The Crimson Field is a 6 episode series from the BBC. It aired in the UK in 2014 and is now available on Amazon Video, iTunes, and possibly from PBS On Demand. It’s about a British field hospital on the coast of France in World War I and the nurses and volunteers who care for the men there.
The story begins when 3 volunteers arrive at the field hospital. They are Rosalie Berwick, Kitty Trevelyan and Flora Marshall. Later, another new arrival wheels in by motorcycle – Sister Joan Livesey (Suranne Jones). I’m big a fan of Suranne Jones because of Scott & Bailey; seeing her climb off that motorcycle was a thrill! All these women have great parts. Kitty and Joan are the outspoken ones, the rule breakers.
You know a woman on a motorcycle 100 years ago in class-bound British society would cause a stir, and Joan does. Nobody quite knows what to think of her.
The rebellious Kitty regularly disregards the orders of Matron Grace Carter (Hermione Norris) and Sister Margaret Quayle (Kerry Fox). I was cheering for Joan and Kitty from the first moment.
The characters we get to know best in the 6 episodes (there doesn’t appear to be a series 2 of The Crimson Field) are Joan, Kitty, and Matron Grace. We learn some of their backstory and life history. Joan is in love with a German she met before the war started. He is in France and their relationship causes problems. Kitty was married to an abusive man and has a 6 year old daughter she isn’t allowed to see. Grace’s background is less defined but she grew up in India.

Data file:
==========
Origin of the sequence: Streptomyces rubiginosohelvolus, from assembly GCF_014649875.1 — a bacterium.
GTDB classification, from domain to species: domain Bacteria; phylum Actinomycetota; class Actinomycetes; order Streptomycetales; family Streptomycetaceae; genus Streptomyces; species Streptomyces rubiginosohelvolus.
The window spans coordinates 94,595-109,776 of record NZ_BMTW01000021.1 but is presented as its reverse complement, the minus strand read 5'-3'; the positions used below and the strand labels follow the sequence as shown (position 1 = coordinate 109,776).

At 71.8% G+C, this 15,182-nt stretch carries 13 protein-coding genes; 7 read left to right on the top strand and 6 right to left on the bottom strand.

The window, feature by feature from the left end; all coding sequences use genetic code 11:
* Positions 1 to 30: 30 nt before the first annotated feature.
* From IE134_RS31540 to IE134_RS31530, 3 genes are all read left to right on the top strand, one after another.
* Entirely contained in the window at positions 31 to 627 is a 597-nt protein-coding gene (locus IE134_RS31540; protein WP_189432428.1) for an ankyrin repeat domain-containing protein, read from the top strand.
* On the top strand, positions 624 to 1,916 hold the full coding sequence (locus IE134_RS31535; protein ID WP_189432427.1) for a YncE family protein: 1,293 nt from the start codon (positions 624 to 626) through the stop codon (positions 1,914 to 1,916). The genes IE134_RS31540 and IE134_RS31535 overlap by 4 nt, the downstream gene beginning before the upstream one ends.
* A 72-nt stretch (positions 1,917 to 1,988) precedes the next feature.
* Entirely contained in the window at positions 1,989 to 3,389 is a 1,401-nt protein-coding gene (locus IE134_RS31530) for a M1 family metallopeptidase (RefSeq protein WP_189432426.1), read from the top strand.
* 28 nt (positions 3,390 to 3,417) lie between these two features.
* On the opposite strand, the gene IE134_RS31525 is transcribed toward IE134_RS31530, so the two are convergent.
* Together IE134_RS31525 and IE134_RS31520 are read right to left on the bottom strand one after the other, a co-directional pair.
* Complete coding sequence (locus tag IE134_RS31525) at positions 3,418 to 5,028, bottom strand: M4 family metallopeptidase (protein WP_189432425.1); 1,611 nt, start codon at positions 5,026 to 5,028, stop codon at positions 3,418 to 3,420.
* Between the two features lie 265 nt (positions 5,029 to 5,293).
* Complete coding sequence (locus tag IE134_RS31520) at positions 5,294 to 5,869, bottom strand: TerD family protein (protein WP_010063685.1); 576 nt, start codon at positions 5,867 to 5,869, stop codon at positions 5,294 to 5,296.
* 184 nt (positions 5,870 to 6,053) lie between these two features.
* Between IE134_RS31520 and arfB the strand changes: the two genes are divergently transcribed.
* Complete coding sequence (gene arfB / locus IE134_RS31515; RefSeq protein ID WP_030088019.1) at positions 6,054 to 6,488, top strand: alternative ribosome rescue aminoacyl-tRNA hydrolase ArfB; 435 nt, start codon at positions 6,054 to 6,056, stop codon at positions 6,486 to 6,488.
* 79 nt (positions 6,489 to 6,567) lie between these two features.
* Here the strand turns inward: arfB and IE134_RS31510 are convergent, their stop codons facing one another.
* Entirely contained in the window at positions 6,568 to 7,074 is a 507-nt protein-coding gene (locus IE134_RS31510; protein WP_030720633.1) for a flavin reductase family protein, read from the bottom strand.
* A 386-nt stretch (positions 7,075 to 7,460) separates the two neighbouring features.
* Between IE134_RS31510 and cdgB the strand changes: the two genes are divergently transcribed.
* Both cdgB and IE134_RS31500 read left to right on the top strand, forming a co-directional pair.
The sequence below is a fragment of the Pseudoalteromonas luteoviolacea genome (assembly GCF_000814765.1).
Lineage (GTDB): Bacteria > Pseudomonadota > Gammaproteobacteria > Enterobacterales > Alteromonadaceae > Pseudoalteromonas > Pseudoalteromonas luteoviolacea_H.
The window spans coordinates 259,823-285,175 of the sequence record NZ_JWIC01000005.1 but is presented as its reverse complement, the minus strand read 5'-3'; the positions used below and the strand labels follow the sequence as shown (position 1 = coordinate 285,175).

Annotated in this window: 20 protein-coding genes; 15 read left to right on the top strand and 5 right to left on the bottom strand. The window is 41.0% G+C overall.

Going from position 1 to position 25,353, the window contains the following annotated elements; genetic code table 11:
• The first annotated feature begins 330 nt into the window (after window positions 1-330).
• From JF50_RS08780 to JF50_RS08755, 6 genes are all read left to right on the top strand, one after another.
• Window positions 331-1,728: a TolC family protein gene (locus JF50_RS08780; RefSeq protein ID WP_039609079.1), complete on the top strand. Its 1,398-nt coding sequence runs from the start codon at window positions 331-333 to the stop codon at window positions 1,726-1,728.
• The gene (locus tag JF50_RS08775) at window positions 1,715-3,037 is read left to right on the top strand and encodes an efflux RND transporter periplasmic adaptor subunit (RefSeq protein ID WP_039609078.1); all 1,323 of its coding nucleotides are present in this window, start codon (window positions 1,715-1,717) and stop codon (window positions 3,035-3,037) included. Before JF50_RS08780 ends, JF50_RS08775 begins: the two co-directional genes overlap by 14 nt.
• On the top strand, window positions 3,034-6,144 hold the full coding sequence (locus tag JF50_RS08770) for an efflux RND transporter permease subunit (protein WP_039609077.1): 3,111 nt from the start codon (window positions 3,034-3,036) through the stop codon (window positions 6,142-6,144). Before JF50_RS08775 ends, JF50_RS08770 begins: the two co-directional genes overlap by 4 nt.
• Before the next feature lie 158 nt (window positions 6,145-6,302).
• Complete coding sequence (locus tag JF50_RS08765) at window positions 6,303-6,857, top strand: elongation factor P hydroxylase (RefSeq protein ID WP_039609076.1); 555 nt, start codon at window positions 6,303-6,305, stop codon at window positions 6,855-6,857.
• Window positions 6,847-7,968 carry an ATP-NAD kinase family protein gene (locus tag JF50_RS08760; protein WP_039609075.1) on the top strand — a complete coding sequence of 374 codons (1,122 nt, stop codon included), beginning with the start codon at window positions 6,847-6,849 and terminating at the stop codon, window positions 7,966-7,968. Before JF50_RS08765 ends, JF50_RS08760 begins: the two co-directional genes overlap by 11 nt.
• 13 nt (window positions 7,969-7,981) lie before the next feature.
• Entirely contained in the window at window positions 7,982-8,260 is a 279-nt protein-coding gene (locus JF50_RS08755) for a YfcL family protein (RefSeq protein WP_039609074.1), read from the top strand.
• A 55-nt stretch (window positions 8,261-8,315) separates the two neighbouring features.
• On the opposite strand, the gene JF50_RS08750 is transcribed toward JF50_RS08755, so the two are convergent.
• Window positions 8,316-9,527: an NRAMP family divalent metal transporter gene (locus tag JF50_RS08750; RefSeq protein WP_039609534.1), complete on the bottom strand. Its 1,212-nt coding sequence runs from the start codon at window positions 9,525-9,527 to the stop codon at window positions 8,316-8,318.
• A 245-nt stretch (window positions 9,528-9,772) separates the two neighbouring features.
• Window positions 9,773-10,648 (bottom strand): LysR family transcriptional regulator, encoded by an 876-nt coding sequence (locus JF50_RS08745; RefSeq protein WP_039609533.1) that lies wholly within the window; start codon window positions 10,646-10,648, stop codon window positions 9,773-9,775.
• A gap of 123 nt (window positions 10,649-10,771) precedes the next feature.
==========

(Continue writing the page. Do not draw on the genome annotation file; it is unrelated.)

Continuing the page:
There are many interesting characters in the story. Sisters, nurses, doctors, patients, army officers. Names you may recognize are Alex Wyndham, Jack Gordon, Karl Davies, Rupert Graves and many others.
Kitty and the doctor Thomas Gillian (Richard Rankin) struggle to have a romantic relationship. It builds slowly until the end of episode 6 – Kitty has a lot of baggage to deal with first.
Kevin Doyle’s character, the Colonel in charge of running the hospital, is an interesting man. He’s kind and fair and out of place in the black and white, them and us, world of war.
Sister Margaret Quayle (Kerry Fox) is wonderfully evil – a superb villain. Her performance reminded me a bit of Pamela Rabe’s terrifying performance in the Australian prison drama Wentworth. Jeremy Swift as the Quartermaster is another antagonist – he’s a greedy bastard.
If you aren’t of a certain age, you probably don’t remember Geraldine Chaplin, but it is unmistakable how much Oona Chaplin looks like her mother. That has nothing to do with this series, just that I can’t help noticing it whenever I see Oona Chaplin in something.
There were some beautifully shot scenes in the series. A scene with the men playing soccer (excuse me, football) on the beach was gorgeous. A scene with Kitty stripping off her outer layers of clothing and going into the ocean was brilliantly done. She came out covered almost from head to toe with wet underwear (OMG, what women used to have to put on every day) and gave the peeking Thomas a steady stare that was electrifying.
The Crimson Field was created and written by Sarah Phelps. She created good characters, plenty of plot twists, and set it in a time and place that guaranteed drama. We aren’t subjected to any of the fighting but do see plenty of blood around the hospital.
In summary, an excellent series. I enjoyed it completely.